Natural-gas and oil leases on more than 12,000 acres in Southwest Colorado will be auctioned next week, unless La Plata County is effective in a last-ditch effort to change the Bureau of Land Management’s mind.
The La Plata County Board of County Commissioners on Tuesday directed staff to write a letter requesting that the eight La Plata County parcels up for lease sale be deferred until the BLM completes an updated Resource Management Plan.
A Resource Management Plan is a document that acts as a guide for BLM projects and decisions in a certain area. The Resource Management Plan that covers La Plata County was created in 1985 and amended in 1991. A new plan is expected to be approved in spring.
“The BLM has the cart before the horse, and it is incumbent on the county to urge deferral of the lease sale until we have more information,” Commissioner Gwen Lachelt said.
Of the 12,175 acres to be leased in the Tres Rios Field office, which covers Southwest Colorado, 10,761 are in La Plata County near Hesperus.
Before putting the leases up for sale, the BLM went through an environmental analysis that assessed potential effects of leasing the nominated parcels for gas and oil development. The final protest period for that analysis closed Dec. 17.
The draft environmental analysis was first released for public comment in August and received more than 70 pages of comment. Many of the comments submitted by residents and environmental groups criticized the BLM’s environmental analysis as being based on an outdated Resource Management Plan. La Plata County sent two comment letters, one outlining technical comments and the other requesting that the BLM better explain and notice its environmental-analysis process.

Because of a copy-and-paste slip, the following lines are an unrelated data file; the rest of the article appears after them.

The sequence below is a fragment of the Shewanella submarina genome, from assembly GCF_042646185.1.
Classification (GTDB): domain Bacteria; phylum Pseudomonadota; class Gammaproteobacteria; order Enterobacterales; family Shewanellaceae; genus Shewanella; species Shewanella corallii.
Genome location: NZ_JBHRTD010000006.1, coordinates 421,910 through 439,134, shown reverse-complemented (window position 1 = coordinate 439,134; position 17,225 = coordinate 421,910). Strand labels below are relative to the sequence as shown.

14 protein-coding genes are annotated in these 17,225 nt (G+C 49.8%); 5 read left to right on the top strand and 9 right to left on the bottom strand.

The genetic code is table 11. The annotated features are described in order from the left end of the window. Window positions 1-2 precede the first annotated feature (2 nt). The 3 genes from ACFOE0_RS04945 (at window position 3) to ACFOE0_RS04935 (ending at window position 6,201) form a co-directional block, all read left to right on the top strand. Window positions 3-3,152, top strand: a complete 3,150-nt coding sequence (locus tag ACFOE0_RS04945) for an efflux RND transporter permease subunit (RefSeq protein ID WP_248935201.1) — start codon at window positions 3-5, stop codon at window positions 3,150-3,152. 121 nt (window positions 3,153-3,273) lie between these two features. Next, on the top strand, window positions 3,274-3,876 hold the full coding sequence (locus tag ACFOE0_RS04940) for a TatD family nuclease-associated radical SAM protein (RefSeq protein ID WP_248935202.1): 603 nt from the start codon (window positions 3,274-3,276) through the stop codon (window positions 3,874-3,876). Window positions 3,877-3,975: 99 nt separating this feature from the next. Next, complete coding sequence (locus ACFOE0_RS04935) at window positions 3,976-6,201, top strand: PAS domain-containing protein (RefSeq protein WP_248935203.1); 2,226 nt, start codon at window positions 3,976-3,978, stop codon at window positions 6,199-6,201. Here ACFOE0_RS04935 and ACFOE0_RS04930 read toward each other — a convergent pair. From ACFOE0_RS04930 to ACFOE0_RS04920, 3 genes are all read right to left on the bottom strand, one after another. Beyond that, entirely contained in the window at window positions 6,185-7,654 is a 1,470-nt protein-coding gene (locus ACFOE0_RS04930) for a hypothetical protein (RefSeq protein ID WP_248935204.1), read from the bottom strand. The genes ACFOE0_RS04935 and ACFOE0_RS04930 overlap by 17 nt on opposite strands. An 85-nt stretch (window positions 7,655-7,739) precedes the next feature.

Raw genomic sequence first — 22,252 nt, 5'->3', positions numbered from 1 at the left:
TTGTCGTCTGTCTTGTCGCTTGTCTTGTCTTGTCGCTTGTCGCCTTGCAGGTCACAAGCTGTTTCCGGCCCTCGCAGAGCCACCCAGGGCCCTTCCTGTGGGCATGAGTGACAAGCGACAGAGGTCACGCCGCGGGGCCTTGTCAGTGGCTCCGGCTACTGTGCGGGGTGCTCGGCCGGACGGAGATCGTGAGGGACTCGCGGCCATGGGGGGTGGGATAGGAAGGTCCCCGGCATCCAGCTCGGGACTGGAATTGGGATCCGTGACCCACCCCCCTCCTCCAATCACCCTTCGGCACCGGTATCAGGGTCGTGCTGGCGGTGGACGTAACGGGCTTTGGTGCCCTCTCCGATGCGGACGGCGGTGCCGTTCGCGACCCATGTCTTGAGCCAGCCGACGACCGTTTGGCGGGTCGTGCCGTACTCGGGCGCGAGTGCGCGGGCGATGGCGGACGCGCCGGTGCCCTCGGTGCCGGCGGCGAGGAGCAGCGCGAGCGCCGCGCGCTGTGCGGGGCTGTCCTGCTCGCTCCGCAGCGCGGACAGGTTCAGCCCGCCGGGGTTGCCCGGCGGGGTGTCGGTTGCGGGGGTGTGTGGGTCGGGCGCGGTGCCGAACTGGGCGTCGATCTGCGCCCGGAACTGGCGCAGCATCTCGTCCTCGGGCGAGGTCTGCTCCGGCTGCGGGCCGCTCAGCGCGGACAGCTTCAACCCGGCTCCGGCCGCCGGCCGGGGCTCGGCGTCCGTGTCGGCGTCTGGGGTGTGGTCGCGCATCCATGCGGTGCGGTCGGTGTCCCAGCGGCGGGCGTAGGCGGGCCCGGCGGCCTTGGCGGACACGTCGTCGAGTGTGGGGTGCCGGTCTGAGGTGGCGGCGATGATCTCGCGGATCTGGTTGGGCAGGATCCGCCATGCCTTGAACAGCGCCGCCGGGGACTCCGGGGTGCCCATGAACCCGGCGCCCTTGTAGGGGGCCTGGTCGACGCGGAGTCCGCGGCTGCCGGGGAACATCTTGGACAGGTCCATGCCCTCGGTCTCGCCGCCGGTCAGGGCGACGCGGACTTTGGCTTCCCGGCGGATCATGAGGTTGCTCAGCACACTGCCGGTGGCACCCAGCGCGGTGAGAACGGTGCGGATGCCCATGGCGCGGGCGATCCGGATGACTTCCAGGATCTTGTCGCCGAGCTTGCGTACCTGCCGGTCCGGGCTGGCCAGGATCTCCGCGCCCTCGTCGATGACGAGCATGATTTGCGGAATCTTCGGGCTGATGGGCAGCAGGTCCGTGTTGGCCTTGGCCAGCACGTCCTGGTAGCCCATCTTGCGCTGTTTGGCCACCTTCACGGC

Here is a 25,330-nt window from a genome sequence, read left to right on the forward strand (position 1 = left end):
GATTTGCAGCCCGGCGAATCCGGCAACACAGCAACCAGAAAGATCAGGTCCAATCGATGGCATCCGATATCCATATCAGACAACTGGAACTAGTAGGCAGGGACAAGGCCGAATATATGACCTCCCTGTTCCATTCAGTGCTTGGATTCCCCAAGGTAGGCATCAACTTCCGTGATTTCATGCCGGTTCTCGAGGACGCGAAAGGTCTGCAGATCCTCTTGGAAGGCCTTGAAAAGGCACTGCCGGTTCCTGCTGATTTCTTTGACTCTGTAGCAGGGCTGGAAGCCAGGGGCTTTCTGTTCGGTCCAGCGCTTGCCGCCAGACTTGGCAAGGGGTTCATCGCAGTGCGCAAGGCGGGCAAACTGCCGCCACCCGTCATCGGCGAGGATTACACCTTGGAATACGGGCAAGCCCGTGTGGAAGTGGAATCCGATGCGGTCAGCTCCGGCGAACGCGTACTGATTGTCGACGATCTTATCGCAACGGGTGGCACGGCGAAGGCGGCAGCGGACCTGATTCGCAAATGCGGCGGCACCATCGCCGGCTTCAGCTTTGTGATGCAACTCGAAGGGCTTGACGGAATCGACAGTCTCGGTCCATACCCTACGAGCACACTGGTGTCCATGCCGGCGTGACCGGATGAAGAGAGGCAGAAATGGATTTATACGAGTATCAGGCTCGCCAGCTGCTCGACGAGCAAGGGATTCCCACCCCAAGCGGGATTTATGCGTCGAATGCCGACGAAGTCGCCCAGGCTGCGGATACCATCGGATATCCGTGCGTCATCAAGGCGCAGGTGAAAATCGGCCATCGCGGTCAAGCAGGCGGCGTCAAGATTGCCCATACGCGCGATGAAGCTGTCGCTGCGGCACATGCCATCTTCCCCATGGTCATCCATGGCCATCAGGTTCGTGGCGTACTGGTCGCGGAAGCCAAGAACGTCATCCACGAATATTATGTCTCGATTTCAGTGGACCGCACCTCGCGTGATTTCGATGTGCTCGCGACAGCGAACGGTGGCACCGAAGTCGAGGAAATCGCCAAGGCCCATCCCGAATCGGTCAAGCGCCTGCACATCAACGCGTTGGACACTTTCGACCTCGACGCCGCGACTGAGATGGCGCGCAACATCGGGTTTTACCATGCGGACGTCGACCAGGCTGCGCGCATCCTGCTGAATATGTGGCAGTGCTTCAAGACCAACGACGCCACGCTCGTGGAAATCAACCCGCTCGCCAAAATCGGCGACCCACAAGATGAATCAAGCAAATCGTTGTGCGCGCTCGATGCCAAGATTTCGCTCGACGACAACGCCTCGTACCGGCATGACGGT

Connie Clementson, field manager of the BLM’s Tres Rios office, met with the former Board of County Commissioners last year and assured the board that the environmental assessment for the lease sale is in compliance with the to-be-adopted Resource Management Plan, Courtney Roseberry, a county planner, told commissioners.
Commissioner Bobby Lieb said he was satisfied with Clementson’s assurance, but commissioners Lachelt and Julie Westendorff had concerns with lease sales based on an environmental assessment created using the 1985 Resource Management Plan.
“I don’t feel comfortable giving (BLM) the benefit of the doubt that the leases will comply with the new Resource Management Plan,” Westendorff said.
Lachelt and Westendorff also supported the idea of encouraging the state’s BLM office to implement master lease plans in areas around Colorado, including La Plata County. The Master Lease Plan concept was introduced by the Department of the Interior in 2010 and lays out an additional process for analyzing environmental effects of drilling leases.
A Master Lease Plan can be applied to specific areas where a more in-depth look is necessary because of changing circumstances, updated policies or new information, the Department of Interior memo said.
Several BLM field offices are creating such plans and one is in effect in Northwest Colorado, said Steven Hall, communications director for the Colorado BLM office. There are no lease plans in the Tres Rios Field Office area.
The concept allows for another layer of analysis between the 10,000 foot level of the Resource Management Plan and the relatively small scope considered for individual drilling permits, deputy county attorney Todd Weaver said.
Lachelt said the county should encourage that deeper level of analysis.
“We need to use all the tools in our toolbox to make sure we’re doing rigorous assessments of parcels that are for sale,” she said.
Commissioners planned to approve the letter to the BLM at a special meeting Thursday.